10/13/06

The Proposition (2005)

Guy Pearce, Ray Winstone, Emily Watson, Danny Huston

Directed by John Hillcoat

IMDB summary: "A lawman apprehends a notorious outlaw and gives him nine days to kill his older brother, or else they'll execute his younger brother."

Holy crap! The blood! The austerity! The sunsets!

Nick Cave, a la the Badseeds, wrote the screenplay to this, a love / hate portrait of his homeland, Australia. The opening credits featured a series of still photos from the heyday of colonization - the Old West of Down Under - but only after the film dramatized one particularly grisly image did I realize that those old-timey sepia-tones may have been fiction. Or maybe not. Because the movie began with a disclaimer that Australia's native peoples may find some of the photographs disturbing, I must assume that at least part of that opening montage was historic.

The difficulty in telling the difference between fact and fiction attests to two subjects: a) its authenticity, and b) how SHITTY life in colonial Australia must have been. I mean, REALLY. Some movies try to make their chosen locales appear more exotic or more appealing (I always think of Soderburgh's depiction of Detroit in Out of Sight - practically an enchanted honeymoon destination), but Hillcoat took the opposite approach. Every hopeless, depressed shot aims to illuminate the stark horror of that landscape, its desolation, and the grim determination (and resignation) of the white folks who come to populate it.

That said, through the unlikely eyes of the crazed murderer / philosopher Arthur Burns, the oldest of the three outlaw Burns brothers, viewers are given the gift of Australia's beauty and majesty. Even the Aboriginal characters do not express Arthur's grand appreciation for that bleak landscape. Cave's soundtrack became an integral part of his grudging respect, imbuing the film with a mystery and folklore that speaks of a deep admiration for the shithole life these colonists endured.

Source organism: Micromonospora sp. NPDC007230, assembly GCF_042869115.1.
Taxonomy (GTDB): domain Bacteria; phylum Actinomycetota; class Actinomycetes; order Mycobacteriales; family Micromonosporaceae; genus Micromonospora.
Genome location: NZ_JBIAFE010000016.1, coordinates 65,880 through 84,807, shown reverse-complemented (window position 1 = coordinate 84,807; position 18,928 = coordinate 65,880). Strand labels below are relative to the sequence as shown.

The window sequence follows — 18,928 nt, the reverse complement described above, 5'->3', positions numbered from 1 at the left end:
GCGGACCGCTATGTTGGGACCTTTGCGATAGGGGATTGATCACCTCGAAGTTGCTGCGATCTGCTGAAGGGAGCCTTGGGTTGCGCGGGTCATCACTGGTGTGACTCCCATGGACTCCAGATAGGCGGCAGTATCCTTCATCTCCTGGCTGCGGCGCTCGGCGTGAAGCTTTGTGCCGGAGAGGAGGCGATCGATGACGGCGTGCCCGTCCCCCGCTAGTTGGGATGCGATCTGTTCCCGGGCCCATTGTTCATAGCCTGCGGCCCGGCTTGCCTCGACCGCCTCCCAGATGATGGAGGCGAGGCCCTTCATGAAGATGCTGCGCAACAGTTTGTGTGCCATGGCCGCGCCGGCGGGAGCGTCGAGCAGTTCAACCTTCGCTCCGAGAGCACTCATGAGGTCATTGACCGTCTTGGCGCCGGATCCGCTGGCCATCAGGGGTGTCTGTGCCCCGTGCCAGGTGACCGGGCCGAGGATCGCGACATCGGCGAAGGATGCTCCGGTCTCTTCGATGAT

Guy Pearce's steady, intense presence underscored the desolation. He is a man of, oh - I don't know - about eight words, but as a testament to his acting chops, he reflects every one of the difficult contradictions of Cave's screenplay. John Hurt, however, stole the film. His brief, eight minute scene opposite Pearce is a marvel of charisma and cajones. Emily Watson looked appropriately pasty and out-of-sorts in her new home, and Ray Winstone - the hard cop who intended to civilize that wild place - manages to disintegrate before viewers' eyes, becoming less certain, less arrogant and more conflicted with every scene.

This is not an easy film to watch, nor are its multiple messages of fraternity, morality, redemption, crime & punishment, and national pride simple to discern. When American audiences think of Westerns, white hats are sure to figure in - if only as an homage to our folkloric past. Only in recent decades have we started to reconsider this image and revisit the hard facts of frontier existence. Cave's project suggests that Australia may be undergoing a similar historic reconsideration - and the history he has unearthed isn't pretty.

3 comments:

Jess said...

I've decided that I like this movie (Casey and I netflix-ed it last week) and I keep trying to wrap my brain around Emily Watson's character. Basically it comes down to the fact on deciding whether or not I think she was a truly tough woman or if she was in extreme denial. I absolutely loved Ray Winstone, though. I especially loved the fact that the more fudged things got, the more certain he was of his fate and how he became more resolved.

I actually enjoyed seeing a gritty western rather than the schlock that I'm normally exposed to, but there are still some things that I didn't quite get... like what was the deal with the dream?

This movie actually spawned a good, hour plus long discussion between Casey and I.

carrie_lofty said...

I loved the part with the dream, as well as the scene when the soldiers are talking about what they'd like to do with Captain Stanley's wife. Both served to muddle the narrative and seriously had me wondering where the story was headed. I like that sort of device, almost like a slice of life aspect in the middle of the larger moral drama.

Diva Kitty's Mom said...

I'll have to pop this on my queue. I've just finish watching Kinky Boots (hysterical)and Rome. Mr. Purefoy & CiarĂ¡n Hinds are my new gods. (Well, of course, they always were… it’s just worth repeating after seeing them in this series)